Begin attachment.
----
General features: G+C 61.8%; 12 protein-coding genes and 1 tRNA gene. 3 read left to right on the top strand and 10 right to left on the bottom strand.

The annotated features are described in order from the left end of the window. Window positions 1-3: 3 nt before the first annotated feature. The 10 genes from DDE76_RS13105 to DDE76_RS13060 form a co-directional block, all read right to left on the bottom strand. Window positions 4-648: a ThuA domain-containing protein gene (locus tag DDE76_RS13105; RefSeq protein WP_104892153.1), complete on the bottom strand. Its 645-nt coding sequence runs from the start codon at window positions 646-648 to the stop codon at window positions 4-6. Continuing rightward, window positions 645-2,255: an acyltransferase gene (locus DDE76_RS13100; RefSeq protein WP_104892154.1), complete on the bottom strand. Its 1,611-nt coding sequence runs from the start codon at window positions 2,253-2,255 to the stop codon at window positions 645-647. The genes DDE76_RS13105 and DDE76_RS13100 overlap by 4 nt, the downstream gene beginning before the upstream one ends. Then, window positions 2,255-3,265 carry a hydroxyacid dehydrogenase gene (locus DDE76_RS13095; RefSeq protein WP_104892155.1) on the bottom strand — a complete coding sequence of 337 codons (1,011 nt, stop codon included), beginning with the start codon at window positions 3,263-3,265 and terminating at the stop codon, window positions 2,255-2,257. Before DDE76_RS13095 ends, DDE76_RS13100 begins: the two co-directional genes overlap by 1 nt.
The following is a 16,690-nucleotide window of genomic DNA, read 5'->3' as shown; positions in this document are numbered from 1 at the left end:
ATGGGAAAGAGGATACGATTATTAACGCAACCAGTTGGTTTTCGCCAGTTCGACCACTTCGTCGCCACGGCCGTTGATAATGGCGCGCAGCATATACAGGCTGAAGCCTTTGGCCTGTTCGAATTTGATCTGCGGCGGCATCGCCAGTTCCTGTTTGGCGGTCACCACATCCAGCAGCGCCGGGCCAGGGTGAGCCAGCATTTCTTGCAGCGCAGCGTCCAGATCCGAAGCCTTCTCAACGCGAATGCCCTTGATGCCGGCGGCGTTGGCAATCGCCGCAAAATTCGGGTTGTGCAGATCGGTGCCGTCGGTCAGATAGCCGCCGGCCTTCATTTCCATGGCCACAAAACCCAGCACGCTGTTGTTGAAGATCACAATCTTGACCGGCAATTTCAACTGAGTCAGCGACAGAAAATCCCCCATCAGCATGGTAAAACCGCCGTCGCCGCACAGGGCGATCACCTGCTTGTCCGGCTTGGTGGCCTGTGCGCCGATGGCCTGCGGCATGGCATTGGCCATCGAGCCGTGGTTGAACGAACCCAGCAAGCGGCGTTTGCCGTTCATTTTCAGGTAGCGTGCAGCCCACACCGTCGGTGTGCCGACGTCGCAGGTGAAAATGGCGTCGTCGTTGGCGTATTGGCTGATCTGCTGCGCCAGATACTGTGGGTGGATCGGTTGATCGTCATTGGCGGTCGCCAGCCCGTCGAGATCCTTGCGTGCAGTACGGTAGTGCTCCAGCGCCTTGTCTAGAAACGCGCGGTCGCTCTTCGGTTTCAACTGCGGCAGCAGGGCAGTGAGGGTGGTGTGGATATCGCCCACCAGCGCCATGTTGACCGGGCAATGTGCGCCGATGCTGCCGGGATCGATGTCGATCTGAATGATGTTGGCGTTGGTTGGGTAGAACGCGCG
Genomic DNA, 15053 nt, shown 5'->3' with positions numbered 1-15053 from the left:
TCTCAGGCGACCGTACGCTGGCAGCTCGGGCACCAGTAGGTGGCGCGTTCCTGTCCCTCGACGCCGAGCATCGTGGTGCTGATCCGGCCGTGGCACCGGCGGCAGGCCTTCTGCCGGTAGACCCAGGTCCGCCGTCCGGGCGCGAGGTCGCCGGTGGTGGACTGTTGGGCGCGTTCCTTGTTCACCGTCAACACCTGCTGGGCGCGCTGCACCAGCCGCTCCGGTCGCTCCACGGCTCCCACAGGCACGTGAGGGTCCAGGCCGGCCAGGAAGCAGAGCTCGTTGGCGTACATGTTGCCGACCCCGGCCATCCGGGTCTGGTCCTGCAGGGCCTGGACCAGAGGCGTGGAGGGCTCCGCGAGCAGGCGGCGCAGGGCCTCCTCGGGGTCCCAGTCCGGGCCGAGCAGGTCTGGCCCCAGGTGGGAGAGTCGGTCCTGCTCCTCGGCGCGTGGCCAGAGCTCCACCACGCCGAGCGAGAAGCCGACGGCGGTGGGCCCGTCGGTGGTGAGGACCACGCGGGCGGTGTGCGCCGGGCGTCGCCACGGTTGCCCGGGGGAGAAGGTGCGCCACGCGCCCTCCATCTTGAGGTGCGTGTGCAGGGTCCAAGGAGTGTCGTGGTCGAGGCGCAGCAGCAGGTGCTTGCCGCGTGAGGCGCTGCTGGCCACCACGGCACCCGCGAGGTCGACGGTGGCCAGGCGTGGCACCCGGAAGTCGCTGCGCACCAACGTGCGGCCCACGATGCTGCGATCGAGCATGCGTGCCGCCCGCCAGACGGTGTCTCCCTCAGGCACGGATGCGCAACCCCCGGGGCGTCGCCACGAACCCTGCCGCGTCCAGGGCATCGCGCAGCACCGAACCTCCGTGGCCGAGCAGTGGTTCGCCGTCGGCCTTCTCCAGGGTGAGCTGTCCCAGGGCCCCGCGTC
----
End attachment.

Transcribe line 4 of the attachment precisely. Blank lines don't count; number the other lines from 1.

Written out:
ATGGGAAAGAGGATACGATTATTAACGCAACCAGTTGGTTTTCGCCAGTTCGACCACTTCGTCGCCACGGCCGTTGATAATGGCGCGCAGCATATACAGGCTGAAGCCTTTGGCCTGTTCGAATTTGATCTGCGGCGGCATCGCCAGTTCCTGTTTGGCGGTCACCACATCCAGCAGCGCCGGGCCAGGGTGAGCCAGCATTTCTTGCAGCGCAGCGTCCAGATCCGAAGCCTTCTCAACGCGAATGCCCTTGATGCCGGCGGCGTTGGCAATCGCCGCAAAATTCGGGTTGTGCAGATCGGTGCCGTCGGTCAGATAGCCGCCGGCCTTCATTTCCATGGCCACAAAACCCAGCACGCTGTTGTTGAAGATCACAATCTTGACCGGCAATTTCAACTGAGTCAGCGACAGAAAATCCCCCATCAGCATGGTAAAACCGCCGTCGCCGCACAGGGCGATCACCTGCTTGTCCGGCTTGGTGGCCTGTGCGCCGATGGCCTGCGGCATGGCATTGGCCATCGAGCCGTGGTTGAACGAACCCAGCAAGCGGCGTTTGCCGTTCATTTTCAGGTAGCGTGCAGCCCACACCGTCGGTGTGCCGACGTCGCAGGTGAAAATGGCGTCGTCGTTGGCGTATTGGCTGATCTGCTGCGCCAGATACTGTGGGTGGATCGGTTGATCGTCATTGGCGGTCGCCAGCCCGTCGAGATCCTTGCGTGCAGTACGGTAGTGCTCCAGCGCCTTGTCTAGAAACGCGCGGTCGCTCTTCGGTTTCAACTGCGGCAGCAGGGCAGTGAGGGTGGTGTGGATATCGCCCACCAGCGCCATGTTGACCGGGCAATGTGCGCCGATGCTGCCGGGATCGATGTCGATCTGAATGATGTTGGCGTTGGTTGGGTAGAACGCGCG